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Archive Crawl Question (+0/0). - 12/02/2019 Yioop Software Help

Chris,
I think I know the answer to this but just want to make sure.
If I do an archive crawl of a "mix" then after that is complete is it ok to delete all the previous components of the mix?
Also, when a crawl is deleted - is the data actually deleted from my server?
Thanks, Anthony

Last Edited: 12/02/2019
Chris, I think I know the answer to this but just want to make sure. If I do an archive crawl of a "mix" then after that is complete is it ok to delete all the previous components of the mix? Also, when a crawl is deleted - is the data actually deleted from my server? Thanks, Anthony
 

-- Archive Crawl Question (+0/0). - 13/02/2019 Yioop Software Help

bump
bump
 

-- Archive Crawl Question (+0/0). - 16/02/2019 Yioop Software Help

Yes, to both questions. Each crawl (including archive crawls) has a timestamp. If it is a single machine crawl, then all index data for the crawl will be stored in a folder:
 work_directory/cache/IndexDataTHE_TIMESTAMP.
If you crawl on one instance of Yioop, get such a folder, then copy it to some other instance of Yioop. That other instance of Yioop could be used to serve search results for that crawl. This is good if you want to serve search results from a shared hosting set up.
 
All queue data (what to crawl next) is kept in
 work_directory/cache/QueueBundleTHE_TIMESTAMP.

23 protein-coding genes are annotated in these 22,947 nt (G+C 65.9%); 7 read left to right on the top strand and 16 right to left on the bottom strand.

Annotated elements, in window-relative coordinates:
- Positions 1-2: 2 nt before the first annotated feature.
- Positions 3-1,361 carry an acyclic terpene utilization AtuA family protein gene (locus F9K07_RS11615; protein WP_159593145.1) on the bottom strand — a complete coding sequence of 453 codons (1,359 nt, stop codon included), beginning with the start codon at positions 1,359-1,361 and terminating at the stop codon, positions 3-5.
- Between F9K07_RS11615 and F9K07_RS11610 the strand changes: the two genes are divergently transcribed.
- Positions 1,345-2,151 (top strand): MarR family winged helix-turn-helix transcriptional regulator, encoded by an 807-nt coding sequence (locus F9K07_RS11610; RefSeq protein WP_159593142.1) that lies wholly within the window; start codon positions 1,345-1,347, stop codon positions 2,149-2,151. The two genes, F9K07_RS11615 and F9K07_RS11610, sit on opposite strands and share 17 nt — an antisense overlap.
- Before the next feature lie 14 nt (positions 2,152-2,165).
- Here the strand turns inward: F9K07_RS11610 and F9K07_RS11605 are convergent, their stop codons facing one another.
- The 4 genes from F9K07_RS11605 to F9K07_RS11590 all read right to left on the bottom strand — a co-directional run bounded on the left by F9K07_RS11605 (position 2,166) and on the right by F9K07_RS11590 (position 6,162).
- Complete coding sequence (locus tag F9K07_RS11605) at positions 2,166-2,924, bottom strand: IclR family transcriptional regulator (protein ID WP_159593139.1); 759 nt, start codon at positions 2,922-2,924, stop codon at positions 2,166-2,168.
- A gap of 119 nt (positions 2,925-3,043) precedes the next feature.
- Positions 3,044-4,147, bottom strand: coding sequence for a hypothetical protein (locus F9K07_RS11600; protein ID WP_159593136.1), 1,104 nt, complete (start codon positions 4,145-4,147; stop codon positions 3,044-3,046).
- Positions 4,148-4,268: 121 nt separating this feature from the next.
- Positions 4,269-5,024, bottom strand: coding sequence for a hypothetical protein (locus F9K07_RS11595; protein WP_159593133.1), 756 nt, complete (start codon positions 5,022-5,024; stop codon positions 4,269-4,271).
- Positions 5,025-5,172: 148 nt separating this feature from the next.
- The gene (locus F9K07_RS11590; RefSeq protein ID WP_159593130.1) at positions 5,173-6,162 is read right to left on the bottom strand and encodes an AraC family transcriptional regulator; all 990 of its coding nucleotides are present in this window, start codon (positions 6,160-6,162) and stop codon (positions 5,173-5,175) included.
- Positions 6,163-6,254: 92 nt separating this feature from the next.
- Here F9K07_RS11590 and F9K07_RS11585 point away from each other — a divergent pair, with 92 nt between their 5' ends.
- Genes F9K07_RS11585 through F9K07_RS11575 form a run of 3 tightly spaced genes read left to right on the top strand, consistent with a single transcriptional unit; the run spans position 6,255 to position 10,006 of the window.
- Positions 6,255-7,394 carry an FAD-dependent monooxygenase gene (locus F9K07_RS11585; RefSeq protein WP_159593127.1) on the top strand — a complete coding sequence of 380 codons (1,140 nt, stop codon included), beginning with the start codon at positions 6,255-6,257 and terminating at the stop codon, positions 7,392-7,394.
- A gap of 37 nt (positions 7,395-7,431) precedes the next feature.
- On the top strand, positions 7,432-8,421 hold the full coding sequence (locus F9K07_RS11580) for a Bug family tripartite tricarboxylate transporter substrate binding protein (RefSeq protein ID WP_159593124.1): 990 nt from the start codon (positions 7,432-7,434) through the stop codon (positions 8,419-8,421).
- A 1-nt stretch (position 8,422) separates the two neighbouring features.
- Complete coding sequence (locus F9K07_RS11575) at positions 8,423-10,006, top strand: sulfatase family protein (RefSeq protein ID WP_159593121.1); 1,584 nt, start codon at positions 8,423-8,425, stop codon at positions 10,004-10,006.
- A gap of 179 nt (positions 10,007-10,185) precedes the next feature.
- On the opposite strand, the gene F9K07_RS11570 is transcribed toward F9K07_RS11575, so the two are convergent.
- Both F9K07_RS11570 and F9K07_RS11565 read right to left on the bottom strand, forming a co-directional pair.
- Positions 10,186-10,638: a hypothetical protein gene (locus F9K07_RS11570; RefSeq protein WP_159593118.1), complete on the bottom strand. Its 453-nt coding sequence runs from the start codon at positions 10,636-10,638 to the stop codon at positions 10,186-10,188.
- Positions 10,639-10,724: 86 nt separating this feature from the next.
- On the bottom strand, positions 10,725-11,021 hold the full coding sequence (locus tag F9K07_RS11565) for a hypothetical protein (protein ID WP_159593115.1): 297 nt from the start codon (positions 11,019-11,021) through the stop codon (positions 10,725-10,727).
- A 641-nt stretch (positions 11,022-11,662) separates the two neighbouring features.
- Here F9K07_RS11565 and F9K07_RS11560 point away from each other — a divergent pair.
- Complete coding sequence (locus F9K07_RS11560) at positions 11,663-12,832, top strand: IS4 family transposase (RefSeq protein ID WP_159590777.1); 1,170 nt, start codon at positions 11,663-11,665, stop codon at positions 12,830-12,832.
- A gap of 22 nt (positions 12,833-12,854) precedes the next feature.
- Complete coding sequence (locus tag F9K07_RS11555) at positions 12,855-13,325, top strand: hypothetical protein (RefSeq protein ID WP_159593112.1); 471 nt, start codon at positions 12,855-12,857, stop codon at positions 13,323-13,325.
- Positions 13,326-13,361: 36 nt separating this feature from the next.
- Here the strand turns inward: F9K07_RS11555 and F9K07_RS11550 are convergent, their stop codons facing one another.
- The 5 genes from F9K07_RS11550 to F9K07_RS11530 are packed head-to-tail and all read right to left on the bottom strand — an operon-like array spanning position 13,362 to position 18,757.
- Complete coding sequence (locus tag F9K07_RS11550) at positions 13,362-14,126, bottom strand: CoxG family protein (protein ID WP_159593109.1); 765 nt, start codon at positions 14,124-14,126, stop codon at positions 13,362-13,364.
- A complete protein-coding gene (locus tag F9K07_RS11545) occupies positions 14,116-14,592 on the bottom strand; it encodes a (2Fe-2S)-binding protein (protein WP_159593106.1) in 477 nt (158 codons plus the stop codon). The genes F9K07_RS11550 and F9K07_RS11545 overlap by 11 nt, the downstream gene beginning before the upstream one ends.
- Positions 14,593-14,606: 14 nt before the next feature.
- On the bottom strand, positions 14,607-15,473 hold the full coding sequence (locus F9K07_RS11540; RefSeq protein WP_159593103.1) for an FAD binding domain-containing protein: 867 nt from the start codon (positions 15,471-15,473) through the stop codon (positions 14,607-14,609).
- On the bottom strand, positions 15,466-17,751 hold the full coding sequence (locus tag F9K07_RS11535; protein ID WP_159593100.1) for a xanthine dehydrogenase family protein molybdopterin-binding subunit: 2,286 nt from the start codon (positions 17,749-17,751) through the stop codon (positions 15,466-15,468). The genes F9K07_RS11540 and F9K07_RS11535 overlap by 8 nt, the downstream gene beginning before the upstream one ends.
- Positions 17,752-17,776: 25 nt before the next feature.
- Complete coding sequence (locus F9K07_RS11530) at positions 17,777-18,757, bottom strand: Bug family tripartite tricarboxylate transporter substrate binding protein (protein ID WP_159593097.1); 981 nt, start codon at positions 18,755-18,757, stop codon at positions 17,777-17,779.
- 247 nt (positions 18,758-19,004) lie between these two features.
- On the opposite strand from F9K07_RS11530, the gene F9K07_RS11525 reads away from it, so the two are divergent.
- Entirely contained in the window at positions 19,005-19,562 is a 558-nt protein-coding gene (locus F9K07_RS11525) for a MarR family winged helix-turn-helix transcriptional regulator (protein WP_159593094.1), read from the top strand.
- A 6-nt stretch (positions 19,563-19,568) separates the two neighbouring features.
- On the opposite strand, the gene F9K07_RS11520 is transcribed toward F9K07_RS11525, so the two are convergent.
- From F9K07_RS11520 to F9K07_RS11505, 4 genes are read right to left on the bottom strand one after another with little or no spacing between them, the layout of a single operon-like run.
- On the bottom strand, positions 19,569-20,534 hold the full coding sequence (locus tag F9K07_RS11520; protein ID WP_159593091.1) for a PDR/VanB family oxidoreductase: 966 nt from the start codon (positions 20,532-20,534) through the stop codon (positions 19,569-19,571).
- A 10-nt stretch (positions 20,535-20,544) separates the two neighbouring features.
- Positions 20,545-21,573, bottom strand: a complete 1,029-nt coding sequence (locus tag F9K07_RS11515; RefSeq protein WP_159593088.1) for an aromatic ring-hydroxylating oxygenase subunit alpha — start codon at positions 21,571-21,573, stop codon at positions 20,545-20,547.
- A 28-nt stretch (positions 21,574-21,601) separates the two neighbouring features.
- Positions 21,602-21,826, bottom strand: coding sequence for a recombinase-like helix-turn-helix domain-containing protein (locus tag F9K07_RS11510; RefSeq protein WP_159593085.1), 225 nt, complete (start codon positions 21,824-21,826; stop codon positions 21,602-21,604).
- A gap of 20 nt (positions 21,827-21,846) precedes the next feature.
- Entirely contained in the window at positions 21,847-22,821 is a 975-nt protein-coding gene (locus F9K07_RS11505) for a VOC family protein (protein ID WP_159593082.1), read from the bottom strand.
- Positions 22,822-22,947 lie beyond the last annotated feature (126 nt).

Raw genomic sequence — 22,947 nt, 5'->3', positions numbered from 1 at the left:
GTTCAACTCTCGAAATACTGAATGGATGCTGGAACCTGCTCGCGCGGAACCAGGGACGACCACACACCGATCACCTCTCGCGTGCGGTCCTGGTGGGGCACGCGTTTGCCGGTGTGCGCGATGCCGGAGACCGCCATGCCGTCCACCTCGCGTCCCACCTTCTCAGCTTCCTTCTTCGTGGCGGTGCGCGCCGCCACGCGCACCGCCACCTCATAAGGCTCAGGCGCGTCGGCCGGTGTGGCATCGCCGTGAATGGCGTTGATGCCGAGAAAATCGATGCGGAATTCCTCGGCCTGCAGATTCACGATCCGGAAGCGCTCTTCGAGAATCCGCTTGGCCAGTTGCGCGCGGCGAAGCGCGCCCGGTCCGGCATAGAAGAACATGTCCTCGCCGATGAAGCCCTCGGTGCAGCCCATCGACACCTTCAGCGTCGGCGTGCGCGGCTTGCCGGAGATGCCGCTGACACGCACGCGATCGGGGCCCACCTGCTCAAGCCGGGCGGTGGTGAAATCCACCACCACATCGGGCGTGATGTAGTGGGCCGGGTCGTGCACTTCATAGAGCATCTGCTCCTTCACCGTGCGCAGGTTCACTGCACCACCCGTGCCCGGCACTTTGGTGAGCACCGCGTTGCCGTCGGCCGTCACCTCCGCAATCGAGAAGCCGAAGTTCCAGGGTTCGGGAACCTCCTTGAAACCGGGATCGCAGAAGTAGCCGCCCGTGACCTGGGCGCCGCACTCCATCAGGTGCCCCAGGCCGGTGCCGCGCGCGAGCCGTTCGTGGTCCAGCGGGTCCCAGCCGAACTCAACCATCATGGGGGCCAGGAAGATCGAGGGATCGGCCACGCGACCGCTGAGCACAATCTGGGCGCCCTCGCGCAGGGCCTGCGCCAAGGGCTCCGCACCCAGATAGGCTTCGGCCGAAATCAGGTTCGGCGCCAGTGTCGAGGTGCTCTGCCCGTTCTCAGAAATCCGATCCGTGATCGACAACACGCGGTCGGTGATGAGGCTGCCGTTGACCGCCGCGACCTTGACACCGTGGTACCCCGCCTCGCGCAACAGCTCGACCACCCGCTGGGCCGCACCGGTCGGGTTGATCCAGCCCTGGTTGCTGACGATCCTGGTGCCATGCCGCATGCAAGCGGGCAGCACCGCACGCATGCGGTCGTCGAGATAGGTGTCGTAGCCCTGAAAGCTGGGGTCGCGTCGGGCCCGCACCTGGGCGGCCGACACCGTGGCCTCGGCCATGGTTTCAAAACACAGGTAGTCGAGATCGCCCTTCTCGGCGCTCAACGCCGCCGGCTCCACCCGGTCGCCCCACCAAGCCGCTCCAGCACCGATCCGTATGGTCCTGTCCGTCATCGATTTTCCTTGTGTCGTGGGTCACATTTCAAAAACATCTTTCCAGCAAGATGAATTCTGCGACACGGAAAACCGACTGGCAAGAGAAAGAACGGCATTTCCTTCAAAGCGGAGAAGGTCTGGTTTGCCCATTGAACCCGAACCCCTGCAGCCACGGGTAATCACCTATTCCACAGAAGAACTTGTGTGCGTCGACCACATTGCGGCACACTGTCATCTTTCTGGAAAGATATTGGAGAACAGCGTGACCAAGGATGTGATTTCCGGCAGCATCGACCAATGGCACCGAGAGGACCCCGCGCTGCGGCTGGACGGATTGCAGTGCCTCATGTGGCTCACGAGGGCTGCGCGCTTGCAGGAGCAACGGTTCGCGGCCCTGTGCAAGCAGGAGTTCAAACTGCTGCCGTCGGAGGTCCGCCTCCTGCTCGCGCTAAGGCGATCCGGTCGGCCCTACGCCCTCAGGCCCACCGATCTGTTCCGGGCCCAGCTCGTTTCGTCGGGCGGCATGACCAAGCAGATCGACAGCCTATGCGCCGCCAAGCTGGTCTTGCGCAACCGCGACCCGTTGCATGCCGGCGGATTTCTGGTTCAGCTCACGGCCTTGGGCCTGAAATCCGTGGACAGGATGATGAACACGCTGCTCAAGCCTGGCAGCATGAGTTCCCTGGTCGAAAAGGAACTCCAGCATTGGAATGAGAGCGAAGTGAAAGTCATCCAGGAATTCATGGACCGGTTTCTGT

Fetchers, processes actually perform the download of pages, keep their processing info in files of the form
 work_directory/cache/FETCHER_NUM-ArchiveTHE_TIMESTAMP. 
 
In the dev version of Yioop, one can have repeating crawls and multiple crawls at the same time so there is also a CHANNEL_NUM in front of the -Archive name as well as a new kind of DoubleIndexData index folder.
 
Data sent from fetchers but not yet processed by queue servers is held in
 work_directory/schedules/ScheduleDataTHE_TIMESTAMP
Best,
Chris

Last Edited: 16/02/2019
Yes, to both questions. Each crawl (including archive crawls) has a timestamp. If it is a single machine crawl, then all index data for the crawl will be stored in a folder: work_directory/cache/IndexDataTHE_TIMESTAMP. If you crawl on one instance of Yioop, get such a folder, then copy it to some other instance of Yioop. That other instance of Yioop could be used to serve search results for that crawl. This is good if you want to serve search results from a shared hosting set up. All queue data (what to crawl next) is kept in work_directory/cache/QueueBundleTHE_TIMESTAMP. Fetchers, processes actually perform the download of pages, keep their processing info in files of the form work_directory/cache/FETCHER_NUM-ArchiveTHE_TIMESTAMP. In the dev version of Yioop, one can have repeating crawls and multiple crawls at the same time so there is also a CHANNEL_NUM in front of the -Archive name as well as a new kind of DoubleIndexData index folder. Data sent from fetchers but not yet processed by queue servers is held in work_directory/schedules/ScheduleDataTHE_TIMESTAMP Best, Chris
 

-- Archive Crawl Question (+0/0). - 16/02/2019 Yioop Software Help

Thanks Chris!
I consider myself to be a fairly technical minded person and I honestly cannot grasp how this all works. It is truly amazing that this can be done without the need for large mysql databases.
This is the best free search software available and I appreciate all your efforts
Anthony
Thanks Chris! I consider myself to be a fairly technical minded person and I honestly cannot grasp how this all works. It is truly amazing that this can be done without the need for large mysql databases. This is the best free search software available and I appreciate all your efforts Anthony
 
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